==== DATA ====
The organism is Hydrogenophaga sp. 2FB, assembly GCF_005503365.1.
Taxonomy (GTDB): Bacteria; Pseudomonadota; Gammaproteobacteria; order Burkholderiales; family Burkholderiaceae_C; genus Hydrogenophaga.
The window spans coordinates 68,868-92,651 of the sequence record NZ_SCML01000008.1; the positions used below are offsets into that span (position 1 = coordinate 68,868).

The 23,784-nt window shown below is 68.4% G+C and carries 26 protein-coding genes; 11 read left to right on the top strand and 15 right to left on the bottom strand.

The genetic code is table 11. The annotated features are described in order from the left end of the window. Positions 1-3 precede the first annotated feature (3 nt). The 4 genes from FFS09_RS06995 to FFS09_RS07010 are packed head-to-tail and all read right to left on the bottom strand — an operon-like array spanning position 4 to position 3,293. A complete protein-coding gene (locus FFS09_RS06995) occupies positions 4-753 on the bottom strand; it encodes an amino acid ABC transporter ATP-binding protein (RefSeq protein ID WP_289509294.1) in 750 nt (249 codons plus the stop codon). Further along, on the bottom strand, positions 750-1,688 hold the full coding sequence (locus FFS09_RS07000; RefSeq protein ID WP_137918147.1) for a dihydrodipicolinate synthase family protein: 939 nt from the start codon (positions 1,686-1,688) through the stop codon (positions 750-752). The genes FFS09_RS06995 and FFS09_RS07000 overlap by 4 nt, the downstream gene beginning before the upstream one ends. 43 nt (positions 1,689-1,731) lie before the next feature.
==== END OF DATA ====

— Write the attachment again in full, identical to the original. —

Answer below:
The organism is Hydrogenophaga sp. 2FB, assembly GCF_005503365.1.
Taxonomy (GTDB): Bacteria; Pseudomonadota; Gammaproteobacteria; order Burkholderiales; family Burkholderiaceae_C; genus Hydrogenophaga.
The window spans coordinates 68,868-92,651 of the sequence record NZ_SCML01000008.1; the positions used below are offsets into that span (position 1 = coordinate 68,868).

The 23,784-nt window shown below is 68.4% G+C and carries 26 protein-coding genes; 11 read left to right on the top strand and 15 right to left on the bottom strand.

The genetic code is table 11. The annotated features are described in order from the left end of the window. Positions 1-3 precede the first annotated feature (3 nt). The 4 genes from FFS09_RS06995 to FFS09_RS07010 are packed head-to-tail and all read right to left on the bottom strand — an operon-like array spanning position 4 to position 3,293. A complete protein-coding gene (locus FFS09_RS06995) occupies positions 4-753 on the bottom strand; it encodes an amino acid ABC transporter ATP-binding protein (RefSeq protein ID WP_289509294.1) in 750 nt (249 codons plus the stop codon). Further along, on the bottom strand, positions 750-1,688 hold the full coding sequence (locus FFS09_RS07000; RefSeq protein ID WP_137918147.1) for a dihydrodipicolinate synthase family protein: 939 nt from the start codon (positions 1,686-1,688) through the stop codon (positions 750-752). The genes FFS09_RS06995 and FFS09_RS07000 overlap by 4 nt, the downstream gene beginning before the upstream one ends. 43 nt (positions 1,689-1,731) lie before the next feature.